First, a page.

Offensively, Ryan Smyth would lead the club with 36 goals, his highest total since scoring 39 goals in 1996–97, and 22-year-old Ales Hemsky would break-out, earning a club-high 58 assists and 77 points. Shawn Horcoff would also have a breakout season, scoring 22 goals and 73 points, as would Jarret Stoll, who scored 22 goals and earned 68 points. On defence, Chris Pronger would anchor the blueline, earning a defenceman-high 56 points, while Marc-Andre Bergeron would score 15 goals and 35 points from the blueline. Ethan Moreau had a club-high 87 penalty minutes.

In goal, Edmonton would use a trio of goaltenders until the arrival of Dwayne Roloson at the trade deadline. Mike Morrison would win ten games and have a 2.83 goals against average (GAA), but he would not last the season with the Oilers; he was claimed off waivers by the Ottawa Senators. Ty Conklin, the starter from 2003 to 2004, would appear in only 18 games, going 8–5–1 with a 2.80 GAA, before being sent to the minors. Jussi Markkanen won a club-high 15 games, and would serve as Dwayne Roloson's backup when the club acquired him. Roloson would post a team-best 2.43 GAA and have an 8–7–4 record with the team.

The Oilers allowed the fewest shorthanded goals in the NHL, with just five.[1]

Season standings[edit]

Northwest Division
No. CR GP W L OTL GF GA Pts
1 3 Calgary Flames 82 46 25 11 218 200 103
2 7 Colorado Avalanche 82 43 30 9 283 257 95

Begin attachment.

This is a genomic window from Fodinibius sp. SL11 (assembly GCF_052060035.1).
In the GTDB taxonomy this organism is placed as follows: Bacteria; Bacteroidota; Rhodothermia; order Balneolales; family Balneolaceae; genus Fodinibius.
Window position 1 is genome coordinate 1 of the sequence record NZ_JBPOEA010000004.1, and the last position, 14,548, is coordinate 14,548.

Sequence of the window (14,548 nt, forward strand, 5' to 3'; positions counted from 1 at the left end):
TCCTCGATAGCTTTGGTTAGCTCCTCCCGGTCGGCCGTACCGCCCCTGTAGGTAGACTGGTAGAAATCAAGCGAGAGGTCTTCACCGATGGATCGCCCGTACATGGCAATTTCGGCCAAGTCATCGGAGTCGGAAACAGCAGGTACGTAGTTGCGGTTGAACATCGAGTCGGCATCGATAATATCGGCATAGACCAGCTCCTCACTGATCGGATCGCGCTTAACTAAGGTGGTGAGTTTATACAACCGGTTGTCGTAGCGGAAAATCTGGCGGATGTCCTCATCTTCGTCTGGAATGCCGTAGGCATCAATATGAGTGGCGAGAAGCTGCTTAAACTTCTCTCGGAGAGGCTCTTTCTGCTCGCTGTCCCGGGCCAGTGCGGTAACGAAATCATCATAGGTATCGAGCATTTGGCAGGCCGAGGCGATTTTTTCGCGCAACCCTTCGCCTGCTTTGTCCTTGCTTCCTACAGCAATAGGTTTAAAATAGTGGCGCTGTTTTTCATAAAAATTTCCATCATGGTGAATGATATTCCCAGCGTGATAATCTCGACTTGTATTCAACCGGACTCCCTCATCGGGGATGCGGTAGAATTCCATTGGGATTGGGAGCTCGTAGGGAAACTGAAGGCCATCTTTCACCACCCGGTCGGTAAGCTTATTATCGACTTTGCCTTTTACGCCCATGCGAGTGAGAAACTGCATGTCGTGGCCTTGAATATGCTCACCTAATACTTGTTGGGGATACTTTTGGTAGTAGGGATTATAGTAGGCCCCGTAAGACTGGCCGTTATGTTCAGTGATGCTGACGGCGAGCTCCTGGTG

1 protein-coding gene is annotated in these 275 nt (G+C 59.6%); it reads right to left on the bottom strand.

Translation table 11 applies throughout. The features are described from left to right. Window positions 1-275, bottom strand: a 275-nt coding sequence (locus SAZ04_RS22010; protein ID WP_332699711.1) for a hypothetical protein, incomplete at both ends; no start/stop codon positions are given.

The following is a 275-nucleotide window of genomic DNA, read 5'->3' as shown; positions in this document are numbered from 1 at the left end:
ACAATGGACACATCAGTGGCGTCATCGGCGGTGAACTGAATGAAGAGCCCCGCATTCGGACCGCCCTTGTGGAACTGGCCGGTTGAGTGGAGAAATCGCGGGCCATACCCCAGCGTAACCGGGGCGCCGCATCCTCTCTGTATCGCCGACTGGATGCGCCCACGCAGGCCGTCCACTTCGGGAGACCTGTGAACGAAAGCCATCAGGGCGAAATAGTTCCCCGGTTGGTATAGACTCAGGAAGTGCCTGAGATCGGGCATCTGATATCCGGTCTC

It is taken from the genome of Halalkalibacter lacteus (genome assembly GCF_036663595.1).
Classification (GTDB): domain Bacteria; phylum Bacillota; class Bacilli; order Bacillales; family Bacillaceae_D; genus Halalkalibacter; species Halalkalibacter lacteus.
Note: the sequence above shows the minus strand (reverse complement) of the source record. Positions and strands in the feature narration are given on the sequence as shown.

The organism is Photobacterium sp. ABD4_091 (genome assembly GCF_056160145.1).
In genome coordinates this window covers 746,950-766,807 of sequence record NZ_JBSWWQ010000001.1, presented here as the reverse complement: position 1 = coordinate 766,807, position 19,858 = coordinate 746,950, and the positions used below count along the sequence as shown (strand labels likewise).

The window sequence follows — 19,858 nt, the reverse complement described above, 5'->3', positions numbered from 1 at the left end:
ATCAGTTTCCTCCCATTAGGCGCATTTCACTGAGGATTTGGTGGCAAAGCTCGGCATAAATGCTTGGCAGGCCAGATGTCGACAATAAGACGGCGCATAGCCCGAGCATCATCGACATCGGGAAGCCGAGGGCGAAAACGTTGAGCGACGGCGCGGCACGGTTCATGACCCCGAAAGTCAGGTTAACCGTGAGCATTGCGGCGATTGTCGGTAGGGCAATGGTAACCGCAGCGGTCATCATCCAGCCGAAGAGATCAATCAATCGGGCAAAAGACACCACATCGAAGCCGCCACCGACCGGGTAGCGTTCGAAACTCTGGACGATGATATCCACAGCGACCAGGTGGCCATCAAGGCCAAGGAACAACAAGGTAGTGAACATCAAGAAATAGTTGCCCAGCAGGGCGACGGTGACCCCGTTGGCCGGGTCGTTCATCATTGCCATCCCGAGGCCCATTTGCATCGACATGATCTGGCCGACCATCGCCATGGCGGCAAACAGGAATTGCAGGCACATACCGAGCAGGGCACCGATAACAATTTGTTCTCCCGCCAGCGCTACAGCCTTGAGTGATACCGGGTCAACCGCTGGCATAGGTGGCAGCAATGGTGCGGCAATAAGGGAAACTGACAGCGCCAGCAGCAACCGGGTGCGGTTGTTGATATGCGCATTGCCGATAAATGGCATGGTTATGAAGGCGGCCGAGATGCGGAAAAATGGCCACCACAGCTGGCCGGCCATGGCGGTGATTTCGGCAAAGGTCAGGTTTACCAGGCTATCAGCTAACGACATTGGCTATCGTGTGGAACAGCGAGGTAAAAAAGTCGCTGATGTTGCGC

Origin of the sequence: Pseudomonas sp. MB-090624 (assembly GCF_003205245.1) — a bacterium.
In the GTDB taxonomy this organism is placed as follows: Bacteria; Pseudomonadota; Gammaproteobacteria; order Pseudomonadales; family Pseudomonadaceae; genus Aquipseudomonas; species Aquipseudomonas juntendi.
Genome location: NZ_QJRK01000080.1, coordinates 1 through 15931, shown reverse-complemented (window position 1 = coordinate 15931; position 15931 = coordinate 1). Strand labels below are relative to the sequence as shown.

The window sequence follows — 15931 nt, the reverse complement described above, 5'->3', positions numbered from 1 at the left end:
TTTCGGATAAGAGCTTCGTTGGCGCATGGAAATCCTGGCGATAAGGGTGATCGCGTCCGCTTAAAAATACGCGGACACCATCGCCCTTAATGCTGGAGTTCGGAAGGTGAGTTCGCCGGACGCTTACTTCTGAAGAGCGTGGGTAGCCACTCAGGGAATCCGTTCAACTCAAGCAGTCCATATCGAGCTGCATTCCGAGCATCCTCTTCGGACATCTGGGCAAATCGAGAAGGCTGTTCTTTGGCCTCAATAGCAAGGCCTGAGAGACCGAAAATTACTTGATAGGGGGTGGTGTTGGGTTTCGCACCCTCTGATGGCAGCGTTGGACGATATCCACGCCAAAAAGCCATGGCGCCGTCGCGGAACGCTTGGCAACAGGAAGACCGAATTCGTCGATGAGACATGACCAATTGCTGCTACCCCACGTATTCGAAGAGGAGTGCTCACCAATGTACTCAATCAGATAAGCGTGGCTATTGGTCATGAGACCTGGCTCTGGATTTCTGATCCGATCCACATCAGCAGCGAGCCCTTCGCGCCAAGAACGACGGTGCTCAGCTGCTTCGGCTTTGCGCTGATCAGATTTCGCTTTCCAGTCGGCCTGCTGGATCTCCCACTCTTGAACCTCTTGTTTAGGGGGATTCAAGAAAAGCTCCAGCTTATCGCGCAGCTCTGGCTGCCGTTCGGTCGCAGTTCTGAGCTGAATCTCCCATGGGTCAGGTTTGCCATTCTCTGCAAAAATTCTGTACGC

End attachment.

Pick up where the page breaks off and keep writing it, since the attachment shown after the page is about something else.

3 8 Edmonton Oilers 82 41 28 13 256 251 95
4 9 Vancouver Canucks 82 42 32 8 256 255 92
5 11 Minnesota Wild 82 38 36 8 231 215 84

[2] Note: CR = Conference rank; GP = Games played; W = Wins; L = Losses; T = Ties; OTL = Overtime loss; GF = Goals for; GA = Goals against; Pts = Points
         Bolded teams qualified for the playoffs.

Western Conference[3]
R Div GP W L OTL GF GA Pts
1 P- Detroit Red Wings CE 82 58 16 8 305 209 124
2 Y- Dallas Stars PA 82 53 23 6 265 218 112
3 Y- Calgary Flames NW 82 46 25 11 218 200 103
4 X- Nashville Predators CE 82 49 25 8 259 227 106
5 X- San Jose Sharks PA 82 44 27 11 266 242 99
6 X- Mighty Ducks of Anaheim PA 82 43 27 12 254 229 98
7 X- Colorado Avalanche NW 82 43 30 9 283 257 95
8 X- Edmonton Oilers NW 82 41 28 13 256 251 95
8.5
9 Vancouver Canucks NW 82 42 32 8 256 255 92
8 Los Angeles Kings PA 82 42 35 5 249 270 89
11 Minnesota Wild NW 82 38 36 8 231 215 84
12 Phoenix Coyotes PA 82 38 39 5 246 271 81
13 Columbus Blue Jackets CE 82 35 43 4 223 279 74
14 Chicago Blackhawks CE 82 26 43 13 211 285 65
15 St. Louis Blues CE 82 21 46 15 197 292 57

Divisions: CE – Central, PA – Pacific, NW – Northwest

P- Clinched Presidents Trophy; Y- Clinched Division; X- Clinched Playoff spot


Schedule and results[edit]

2005–06 Game Log

Legend:       Win (2 points)       Loss (0 points)       Overtime/shootout loss (1 point)

Playoffs[edit]